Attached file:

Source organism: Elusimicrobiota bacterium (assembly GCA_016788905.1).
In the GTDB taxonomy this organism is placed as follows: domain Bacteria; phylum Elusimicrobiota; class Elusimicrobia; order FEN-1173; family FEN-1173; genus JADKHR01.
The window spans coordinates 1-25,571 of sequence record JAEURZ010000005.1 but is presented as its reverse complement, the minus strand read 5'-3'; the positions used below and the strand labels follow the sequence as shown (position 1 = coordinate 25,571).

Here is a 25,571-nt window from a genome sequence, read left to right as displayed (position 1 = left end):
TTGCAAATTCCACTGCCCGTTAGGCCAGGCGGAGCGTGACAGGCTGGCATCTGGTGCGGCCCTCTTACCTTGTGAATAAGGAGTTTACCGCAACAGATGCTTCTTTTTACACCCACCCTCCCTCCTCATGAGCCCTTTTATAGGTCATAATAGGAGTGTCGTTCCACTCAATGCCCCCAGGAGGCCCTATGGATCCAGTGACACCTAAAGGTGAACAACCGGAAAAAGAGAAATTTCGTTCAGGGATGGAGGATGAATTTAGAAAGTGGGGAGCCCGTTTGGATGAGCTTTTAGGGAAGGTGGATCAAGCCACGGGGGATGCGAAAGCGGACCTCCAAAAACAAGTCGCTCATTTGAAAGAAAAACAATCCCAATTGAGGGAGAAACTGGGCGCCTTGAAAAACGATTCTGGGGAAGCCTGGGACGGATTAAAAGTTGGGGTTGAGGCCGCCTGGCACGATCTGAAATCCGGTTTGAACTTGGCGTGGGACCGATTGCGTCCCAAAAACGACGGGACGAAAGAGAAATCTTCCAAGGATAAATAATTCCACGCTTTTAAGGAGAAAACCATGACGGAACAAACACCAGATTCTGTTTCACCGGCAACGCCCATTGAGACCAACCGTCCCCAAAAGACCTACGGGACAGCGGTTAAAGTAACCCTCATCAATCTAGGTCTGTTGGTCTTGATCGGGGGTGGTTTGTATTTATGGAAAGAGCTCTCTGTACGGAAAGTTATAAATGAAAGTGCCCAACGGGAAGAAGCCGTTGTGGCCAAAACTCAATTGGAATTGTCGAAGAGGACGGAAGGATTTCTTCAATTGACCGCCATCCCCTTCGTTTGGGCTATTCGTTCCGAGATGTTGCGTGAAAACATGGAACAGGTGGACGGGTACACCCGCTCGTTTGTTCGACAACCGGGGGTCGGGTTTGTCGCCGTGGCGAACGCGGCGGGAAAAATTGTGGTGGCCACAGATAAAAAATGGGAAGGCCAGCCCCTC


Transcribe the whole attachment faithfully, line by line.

Source organism: Elusimicrobiota bacterium (assembly GCA_016788905.1).
In the GTDB taxonomy this organism is placed as follows: domain Bacteria; phylum Elusimicrobiota; class Elusimicrobia; order FEN-1173; family FEN-1173; genus JADKHR01.
The window spans coordinates 1-25,571 of sequence record JAEURZ010000005.1 but is presented as its reverse complement, the minus strand read 5'-3'; the positions used below and the strand labels follow the sequence as shown (position 1 = coordinate 25,571).

Here is a 25,571-nt window from a genome sequence, read left to right as displayed (position 1 = left end):
TTGCAAATTCCACTGCCCGTTAGGCCAGGCGGAGCGTGACAGGCTGGCATCTGGTGCGGCCCTCTTACCTTGTGAATAAGGAGTTTACCGCAACAGATGCTTCTTTTTACACCCACCCTCCCTCCTCATGAGCCCTTTTATAGGTCATAATAGGAGTGTCGTTCCACTCAATGCCCCCAGGAGGCCCTATGGATCCAGTGACACCTAAAGGTGAACAACCGGAAAAAGAGAAATTTCGTTCAGGGATGGAGGATGAATTTAGAAAGTGGGGAGCCCGTTTGGATGAGCTTTTAGGGAAGGTGGATCAAGCCACGGGGGATGCGAAAGCGGACCTCCAAAAACAAGTCGCTCATTTGAAAGAAAAACAATCCCAATTGAGGGAGAAACTGGGCGCCTTGAAAAACGATTCTGGGGAAGCCTGGGACGGATTAAAAGTTGGGGTTGAGGCCGCCTGGCACGATCTGAAATCCGGTTTGAACTTGGCGTGGGACCGATTGCGTCCCAAAAACGACGGGACGAAAGAGAAATCTTCCAAGGATAAATAATTCCACGCTTTTAAGGAGAAAACCATGACGGAACAAACACCAGATTCTGTTTCACCGGCAACGCCCATTGAGACCAACCGTCCCCAAAAGACCTACGGGACAGCGGTTAAAGTAACCCTCATCAATCTAGGTCTGTTGGTCTTGATCGGGGGTGGTTTGTATTTATGGAAAGAGCTCTCTGTACGGAAAGTTATAAATGAAAGTGCCCAACGGGAAGAAGCCGTTGTGGCCAAAACTCAATTGGAATTGTCGAAGAGGACGGAAGGATTTCTTCAATTGACCGCCATCCCCTTCGTTTGGGCTATTCGTTCCGAGATGTTGCGTGAAAACATGGAACAGGTGGACGGGTACACCCGCTCGTTTGTTCGACAACCGGGGGTCGGGTTTGTCGCCGTGGCGAACGCGGCGGGAAAAATTGTGGTGGCCACAGATAAAAAATGGGAAGGCCAGCCCCTC